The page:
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AFT-NH Testimony in Opposition to HB 1353 (granting subpoena power to the education commissioner)

AFT-NH Testimony on HB 1353

From Debrah Howes, President AFT-NH

Thank you, Chairman Lynn and Members of the House Judiciary Committee, for taking my testimony today.

My name is Debrah Howes. I am president of the American Federation of Teachers – New Hampshire.

I am here to speak on behalf of our 3700 members across the state. Our members include preK through 12 public school educators and support staff, university faculty as well as town employees. We work with close to 30,000 students every day in public schools in various districts across the Granite State. I am here today to testify in staunch opposition to HB 1353 relative to authorizing the commissioner of the department of education to issue subpoenas.

This totally unnecessary bill creates the false and frankly insulting impression that we have rampant problems with educator misconduct in so many of our public schools that it can only be solved by granting unprecedented investigatory power to the head of the Department of Education! Nobody wants the kind of person who would hurt students to stay in a position where they can ever do it again, whether that is as an educator, a volunteer, a sports coach, a clergy person or any other adult a child might encounter. However, when this proposal to give the commissioner subpoena power was introduced last year in an amendment to HB 533, a bill relative to public school human rights complaints we heard that there really isn’t a huge problem with educator misconduct in the Granite State. In discussion of that subpoena amendment in March 2023, the chief investigator for the Department of Education testified that there are very few instances of public school educator misconduct that result in loss of license. And an attorney for the Department of Education testified that when investigating potential violations of the Educator Code of Ethics or Code of Conduct, the department was usually able to get the information it needed, but it might need to wait until a local school district had finished an employment investigation first. She could point to no specific case where students were left in an unsafe situation due to the department having to wait while local districts followed the policies adopted by duly elected school boards.

We certainly all want students to be safe! But if this were about being safe, the bill would not be limited just to certified educators in public schools. It would cover every adult who works in a public school and has contact with students. To really keep students safe, it would need to cover every adult who works in a public school, private school or for an education service provider – or at least any that receives state education funding through the state voucher program.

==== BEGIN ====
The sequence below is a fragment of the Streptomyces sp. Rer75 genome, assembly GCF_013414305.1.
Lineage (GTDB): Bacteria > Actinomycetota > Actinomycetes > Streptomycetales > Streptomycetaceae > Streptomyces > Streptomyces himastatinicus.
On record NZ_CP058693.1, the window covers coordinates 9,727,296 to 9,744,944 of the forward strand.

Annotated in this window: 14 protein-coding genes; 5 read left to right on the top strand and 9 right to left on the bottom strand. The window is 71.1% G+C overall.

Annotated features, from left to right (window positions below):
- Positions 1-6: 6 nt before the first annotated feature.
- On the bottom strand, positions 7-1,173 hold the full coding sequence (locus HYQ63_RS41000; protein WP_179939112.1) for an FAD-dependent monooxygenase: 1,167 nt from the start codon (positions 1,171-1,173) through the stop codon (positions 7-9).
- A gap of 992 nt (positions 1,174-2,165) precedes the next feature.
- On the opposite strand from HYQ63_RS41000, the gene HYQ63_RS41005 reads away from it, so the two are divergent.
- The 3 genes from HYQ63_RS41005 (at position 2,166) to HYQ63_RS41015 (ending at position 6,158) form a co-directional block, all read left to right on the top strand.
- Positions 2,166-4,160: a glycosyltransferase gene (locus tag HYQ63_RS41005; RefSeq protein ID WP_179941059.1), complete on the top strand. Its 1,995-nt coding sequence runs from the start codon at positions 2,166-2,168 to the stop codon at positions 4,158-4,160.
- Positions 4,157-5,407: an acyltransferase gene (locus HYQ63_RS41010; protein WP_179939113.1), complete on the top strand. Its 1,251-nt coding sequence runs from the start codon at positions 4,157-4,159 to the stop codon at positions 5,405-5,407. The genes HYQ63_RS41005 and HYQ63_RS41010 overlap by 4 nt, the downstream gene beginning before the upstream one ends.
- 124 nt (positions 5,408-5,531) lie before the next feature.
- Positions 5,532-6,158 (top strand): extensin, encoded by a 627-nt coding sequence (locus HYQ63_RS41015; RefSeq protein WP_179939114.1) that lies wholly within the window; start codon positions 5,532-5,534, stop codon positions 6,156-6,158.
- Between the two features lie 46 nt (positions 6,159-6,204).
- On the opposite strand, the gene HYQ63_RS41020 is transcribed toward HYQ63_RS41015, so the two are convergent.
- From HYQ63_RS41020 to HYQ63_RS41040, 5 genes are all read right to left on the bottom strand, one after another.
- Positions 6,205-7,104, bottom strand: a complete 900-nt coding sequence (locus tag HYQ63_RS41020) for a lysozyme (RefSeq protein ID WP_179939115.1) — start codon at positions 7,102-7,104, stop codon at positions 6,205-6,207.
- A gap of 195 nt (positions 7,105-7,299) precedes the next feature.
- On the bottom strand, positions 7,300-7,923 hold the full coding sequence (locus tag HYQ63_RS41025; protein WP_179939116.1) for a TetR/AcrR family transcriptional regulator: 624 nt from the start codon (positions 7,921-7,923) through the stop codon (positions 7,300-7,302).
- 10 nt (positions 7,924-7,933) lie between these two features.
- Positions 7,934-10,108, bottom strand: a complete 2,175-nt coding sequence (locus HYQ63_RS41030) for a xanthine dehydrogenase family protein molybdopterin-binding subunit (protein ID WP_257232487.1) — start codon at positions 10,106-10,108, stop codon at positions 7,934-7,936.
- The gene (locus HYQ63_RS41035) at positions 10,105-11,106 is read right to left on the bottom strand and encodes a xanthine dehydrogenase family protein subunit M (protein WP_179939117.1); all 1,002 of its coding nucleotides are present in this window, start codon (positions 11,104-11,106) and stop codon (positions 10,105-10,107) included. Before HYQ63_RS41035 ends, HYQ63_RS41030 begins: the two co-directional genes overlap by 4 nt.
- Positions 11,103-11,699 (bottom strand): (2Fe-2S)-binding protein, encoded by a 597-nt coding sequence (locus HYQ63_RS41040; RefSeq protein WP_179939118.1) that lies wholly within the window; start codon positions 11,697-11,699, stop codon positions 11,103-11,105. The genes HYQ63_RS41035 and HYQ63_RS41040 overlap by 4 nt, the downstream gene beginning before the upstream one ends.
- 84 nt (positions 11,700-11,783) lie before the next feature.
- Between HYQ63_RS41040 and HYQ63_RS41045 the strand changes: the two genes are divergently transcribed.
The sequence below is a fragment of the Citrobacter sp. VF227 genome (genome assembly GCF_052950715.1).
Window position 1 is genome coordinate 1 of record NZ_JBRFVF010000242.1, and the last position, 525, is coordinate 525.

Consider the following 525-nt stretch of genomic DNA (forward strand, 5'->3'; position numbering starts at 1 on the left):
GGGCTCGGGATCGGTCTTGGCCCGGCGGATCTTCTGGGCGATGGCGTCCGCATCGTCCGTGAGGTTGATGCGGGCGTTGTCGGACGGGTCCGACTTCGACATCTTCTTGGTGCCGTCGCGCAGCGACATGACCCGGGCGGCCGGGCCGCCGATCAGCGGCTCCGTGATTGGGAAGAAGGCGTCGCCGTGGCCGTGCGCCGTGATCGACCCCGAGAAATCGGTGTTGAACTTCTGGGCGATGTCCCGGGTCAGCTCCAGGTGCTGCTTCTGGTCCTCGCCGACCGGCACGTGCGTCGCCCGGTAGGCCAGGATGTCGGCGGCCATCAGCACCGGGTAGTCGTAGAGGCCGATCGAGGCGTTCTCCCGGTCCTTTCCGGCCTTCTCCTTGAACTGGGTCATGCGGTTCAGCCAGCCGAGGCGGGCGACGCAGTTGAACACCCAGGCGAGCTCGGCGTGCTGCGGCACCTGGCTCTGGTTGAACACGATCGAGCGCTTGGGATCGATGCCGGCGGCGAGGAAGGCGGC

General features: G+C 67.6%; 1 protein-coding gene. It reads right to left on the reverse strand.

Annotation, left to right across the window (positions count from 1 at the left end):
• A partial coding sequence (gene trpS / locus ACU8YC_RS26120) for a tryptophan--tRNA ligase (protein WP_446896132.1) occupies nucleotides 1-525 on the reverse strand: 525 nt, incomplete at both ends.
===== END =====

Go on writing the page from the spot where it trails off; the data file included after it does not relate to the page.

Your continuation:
We find HB 1533  quite problematic because it gives an unelected bureaucrat an unprecedented power that is best kept by the state Attorney General’s office. It increases the Department of Education’s investigatory powers without any guardrails or due process protections for educators suspected of misconduct. There is nothing in this bill that limits the use of this power to evidentiary hearings or gives other due process protections to the subject of the investigation.  It gives the Commissioner (who is not a lawyer or legal policy expert) almost unfettered leeway to harass educators, and to cause untold trouble and work for school districts, when what teachers and districts want to be concentrating on what kids need to succeed in school. We already have a state Attorney General’s office with subpoena authority and the right expertise to exercise it. If the Department of Education has concerns about an educator, it should be communicating those concerns with the Attorney General’s office.

This amendment, simply put,  is government overreach:

  • It will worsen the witch hunt atmosphere that so many educators are already contending with.
  • It will deflect public school and district energy and resources away from our students.
  • It will cost districts untold money and time.
  • And it’s the wrong tool to put in the hands of the wrong person.

Our students need and deserve the resources and support in their neighborhood public schools to help them succeed and thrive. Teachers and school staff need and deserve your support so we can do our best job for New Hampshire students. Let’s keep focusing on the kids, vs. bringing political infighting to the classroom with intrusive and chilling laws like this one. That’s what educators want, that’s what parents are asking for, and that’s what we owe our students.

  I urge you to vote Inexpedient to Legislate on HB 1353.





Debrah Howes

President, AFT-New Hampshire



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